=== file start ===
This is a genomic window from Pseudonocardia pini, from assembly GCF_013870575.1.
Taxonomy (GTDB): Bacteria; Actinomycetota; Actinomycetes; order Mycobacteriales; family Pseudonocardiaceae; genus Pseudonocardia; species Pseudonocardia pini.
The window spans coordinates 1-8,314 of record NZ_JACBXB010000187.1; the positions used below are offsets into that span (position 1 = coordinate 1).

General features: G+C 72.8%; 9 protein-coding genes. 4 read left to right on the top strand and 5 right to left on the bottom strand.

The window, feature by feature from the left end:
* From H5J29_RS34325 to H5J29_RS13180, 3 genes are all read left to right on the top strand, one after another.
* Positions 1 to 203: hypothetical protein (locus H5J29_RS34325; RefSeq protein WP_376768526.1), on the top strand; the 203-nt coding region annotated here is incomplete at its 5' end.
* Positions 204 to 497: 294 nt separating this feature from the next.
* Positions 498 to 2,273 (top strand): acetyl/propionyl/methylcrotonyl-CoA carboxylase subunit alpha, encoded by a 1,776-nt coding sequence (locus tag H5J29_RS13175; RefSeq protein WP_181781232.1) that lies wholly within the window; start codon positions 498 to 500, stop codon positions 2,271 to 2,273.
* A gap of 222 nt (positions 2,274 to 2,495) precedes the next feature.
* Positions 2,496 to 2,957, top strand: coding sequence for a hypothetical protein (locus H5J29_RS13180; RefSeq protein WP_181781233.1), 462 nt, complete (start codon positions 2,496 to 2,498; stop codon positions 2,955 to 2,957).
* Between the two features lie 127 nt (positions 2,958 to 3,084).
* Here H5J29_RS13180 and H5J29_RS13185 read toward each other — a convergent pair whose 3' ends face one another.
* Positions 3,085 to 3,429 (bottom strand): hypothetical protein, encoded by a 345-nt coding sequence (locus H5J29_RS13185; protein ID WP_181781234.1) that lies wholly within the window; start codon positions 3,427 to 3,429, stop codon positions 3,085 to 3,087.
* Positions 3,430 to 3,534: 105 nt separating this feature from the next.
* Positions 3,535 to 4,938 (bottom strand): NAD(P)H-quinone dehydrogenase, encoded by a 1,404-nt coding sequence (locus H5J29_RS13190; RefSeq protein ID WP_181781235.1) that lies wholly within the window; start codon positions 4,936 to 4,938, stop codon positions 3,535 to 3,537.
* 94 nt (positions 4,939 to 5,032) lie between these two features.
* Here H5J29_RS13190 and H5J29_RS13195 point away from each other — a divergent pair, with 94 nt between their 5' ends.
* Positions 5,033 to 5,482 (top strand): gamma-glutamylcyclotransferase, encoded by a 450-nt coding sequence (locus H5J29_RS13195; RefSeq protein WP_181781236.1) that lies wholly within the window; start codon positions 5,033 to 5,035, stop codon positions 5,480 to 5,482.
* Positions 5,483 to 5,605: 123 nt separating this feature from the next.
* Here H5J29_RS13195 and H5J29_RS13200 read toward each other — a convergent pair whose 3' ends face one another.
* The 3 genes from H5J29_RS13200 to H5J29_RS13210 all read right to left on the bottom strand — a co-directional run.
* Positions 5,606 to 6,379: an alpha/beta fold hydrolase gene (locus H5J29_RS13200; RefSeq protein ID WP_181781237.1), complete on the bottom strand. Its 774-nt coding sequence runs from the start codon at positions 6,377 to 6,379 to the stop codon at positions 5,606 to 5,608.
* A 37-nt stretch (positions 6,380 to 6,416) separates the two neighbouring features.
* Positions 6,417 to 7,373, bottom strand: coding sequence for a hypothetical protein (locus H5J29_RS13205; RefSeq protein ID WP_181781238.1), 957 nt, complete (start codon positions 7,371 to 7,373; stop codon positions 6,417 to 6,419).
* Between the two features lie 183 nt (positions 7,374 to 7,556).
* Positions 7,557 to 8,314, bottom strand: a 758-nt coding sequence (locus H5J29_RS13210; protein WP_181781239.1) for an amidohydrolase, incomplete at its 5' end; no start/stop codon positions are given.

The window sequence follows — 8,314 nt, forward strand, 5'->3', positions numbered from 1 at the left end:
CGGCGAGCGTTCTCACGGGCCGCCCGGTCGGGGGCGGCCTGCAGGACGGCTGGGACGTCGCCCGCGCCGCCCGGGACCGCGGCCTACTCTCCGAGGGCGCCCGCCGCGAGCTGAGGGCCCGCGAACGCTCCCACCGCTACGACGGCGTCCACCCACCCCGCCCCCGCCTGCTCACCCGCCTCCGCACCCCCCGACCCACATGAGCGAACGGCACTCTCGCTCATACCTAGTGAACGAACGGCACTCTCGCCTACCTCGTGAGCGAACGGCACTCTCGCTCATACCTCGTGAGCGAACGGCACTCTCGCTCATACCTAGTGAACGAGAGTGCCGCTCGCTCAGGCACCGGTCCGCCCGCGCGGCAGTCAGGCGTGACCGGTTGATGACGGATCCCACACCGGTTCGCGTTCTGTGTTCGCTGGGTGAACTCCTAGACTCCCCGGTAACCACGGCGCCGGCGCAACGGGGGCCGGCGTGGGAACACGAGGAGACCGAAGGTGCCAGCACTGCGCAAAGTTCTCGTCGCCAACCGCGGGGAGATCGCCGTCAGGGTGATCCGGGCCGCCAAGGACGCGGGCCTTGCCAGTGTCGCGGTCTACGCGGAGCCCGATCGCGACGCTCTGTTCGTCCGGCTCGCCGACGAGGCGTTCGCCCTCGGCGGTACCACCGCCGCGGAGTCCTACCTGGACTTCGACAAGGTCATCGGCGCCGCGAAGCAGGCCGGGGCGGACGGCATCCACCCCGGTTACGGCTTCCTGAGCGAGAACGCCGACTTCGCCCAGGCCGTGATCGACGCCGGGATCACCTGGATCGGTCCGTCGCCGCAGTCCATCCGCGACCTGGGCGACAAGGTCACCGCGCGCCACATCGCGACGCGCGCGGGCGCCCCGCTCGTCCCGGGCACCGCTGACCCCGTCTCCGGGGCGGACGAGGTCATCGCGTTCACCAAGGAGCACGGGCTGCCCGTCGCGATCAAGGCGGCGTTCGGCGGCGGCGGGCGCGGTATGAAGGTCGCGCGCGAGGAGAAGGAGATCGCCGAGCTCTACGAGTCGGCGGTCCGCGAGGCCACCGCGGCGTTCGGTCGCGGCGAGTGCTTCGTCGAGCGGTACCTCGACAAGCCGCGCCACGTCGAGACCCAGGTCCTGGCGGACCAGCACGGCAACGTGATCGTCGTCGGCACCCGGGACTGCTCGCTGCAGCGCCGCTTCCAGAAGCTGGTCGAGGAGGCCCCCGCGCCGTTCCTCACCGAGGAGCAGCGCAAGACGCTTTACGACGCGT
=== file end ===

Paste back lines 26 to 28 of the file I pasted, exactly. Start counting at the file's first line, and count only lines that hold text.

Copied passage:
* Between the two features lie 183 nt (positions 7,374 to 7,556).
* Positions 7,557 to 8,314, bottom strand: a 758-nt coding sequence (locus H5J29_RS13210; protein WP_181781239.1) for an amidohydrolase, incomplete at its 5' end; no start/stop codon positions are given.

The window sequence follows — 8,314 nt, forward strand, 5'->3', positions numbered from 1 at the left end: